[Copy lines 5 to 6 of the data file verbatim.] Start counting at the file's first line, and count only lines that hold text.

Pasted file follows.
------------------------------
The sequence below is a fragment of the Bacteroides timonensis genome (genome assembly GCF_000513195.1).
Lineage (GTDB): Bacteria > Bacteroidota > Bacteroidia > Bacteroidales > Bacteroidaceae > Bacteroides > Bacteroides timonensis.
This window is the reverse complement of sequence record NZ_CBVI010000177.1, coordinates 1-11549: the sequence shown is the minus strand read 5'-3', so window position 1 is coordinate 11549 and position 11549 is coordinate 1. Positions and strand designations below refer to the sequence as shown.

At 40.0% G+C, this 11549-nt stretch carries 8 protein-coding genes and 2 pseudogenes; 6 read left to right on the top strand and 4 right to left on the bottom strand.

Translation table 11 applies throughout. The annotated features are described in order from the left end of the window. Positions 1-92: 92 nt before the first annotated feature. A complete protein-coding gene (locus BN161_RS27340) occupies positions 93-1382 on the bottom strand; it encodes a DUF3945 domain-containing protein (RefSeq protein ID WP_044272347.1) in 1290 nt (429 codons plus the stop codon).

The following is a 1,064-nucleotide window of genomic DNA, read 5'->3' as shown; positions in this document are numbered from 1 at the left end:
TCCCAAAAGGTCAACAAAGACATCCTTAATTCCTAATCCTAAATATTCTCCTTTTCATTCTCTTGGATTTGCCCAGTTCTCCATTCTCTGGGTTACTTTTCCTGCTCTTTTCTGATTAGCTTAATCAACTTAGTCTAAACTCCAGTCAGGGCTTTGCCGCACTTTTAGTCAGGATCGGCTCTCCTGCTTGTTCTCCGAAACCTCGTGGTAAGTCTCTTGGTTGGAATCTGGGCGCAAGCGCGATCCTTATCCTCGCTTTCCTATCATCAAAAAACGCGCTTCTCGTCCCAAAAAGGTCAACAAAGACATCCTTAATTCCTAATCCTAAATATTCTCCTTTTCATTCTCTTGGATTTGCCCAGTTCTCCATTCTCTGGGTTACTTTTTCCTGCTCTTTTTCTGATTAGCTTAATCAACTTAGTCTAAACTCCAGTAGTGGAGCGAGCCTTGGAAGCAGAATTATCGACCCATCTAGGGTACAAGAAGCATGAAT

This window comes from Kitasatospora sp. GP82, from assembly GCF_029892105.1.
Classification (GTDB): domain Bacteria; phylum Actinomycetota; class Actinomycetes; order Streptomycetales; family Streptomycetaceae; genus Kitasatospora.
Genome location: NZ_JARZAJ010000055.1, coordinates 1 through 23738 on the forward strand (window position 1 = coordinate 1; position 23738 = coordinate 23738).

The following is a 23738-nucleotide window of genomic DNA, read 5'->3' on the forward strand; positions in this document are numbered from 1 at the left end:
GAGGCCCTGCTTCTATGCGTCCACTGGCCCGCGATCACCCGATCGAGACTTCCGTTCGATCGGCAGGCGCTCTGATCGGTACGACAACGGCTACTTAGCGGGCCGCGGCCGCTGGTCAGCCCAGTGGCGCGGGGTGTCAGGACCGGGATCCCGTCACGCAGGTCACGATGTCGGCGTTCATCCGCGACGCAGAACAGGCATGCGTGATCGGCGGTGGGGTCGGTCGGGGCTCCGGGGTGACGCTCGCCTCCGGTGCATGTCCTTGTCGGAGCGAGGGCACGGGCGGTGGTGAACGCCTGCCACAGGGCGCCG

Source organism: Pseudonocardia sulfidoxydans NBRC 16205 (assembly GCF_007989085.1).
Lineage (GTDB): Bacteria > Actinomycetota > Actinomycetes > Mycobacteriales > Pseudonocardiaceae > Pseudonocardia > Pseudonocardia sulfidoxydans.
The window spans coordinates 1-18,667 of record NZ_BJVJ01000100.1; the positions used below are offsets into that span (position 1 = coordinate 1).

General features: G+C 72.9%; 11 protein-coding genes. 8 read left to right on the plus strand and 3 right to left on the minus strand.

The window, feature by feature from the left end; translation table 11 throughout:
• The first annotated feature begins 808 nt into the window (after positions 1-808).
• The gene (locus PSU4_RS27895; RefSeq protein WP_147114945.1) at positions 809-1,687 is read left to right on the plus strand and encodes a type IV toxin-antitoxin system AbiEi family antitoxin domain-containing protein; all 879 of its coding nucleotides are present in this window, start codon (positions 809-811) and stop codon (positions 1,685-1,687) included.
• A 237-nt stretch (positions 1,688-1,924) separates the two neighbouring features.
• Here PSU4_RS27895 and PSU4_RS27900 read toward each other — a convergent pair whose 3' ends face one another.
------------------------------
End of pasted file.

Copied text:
Translation table 11 applies throughout. The annotated features are described in order from the left end of the window. Positions 1-92: 92 nt before the first annotated feature. A complete protein-coding gene (locus BN161_RS27340) occupies positions 93-1382 on the bottom strand; it encodes a DUF3945 domain-containing protein (RefSeq protein ID WP_044272347.1) in 1290 nt (429 codons plus the stop codon).

The following is a 1,064-nucleotide window of genomic DNA, read 5'->3' as shown; positions in this document are numbered from 1 at the left end: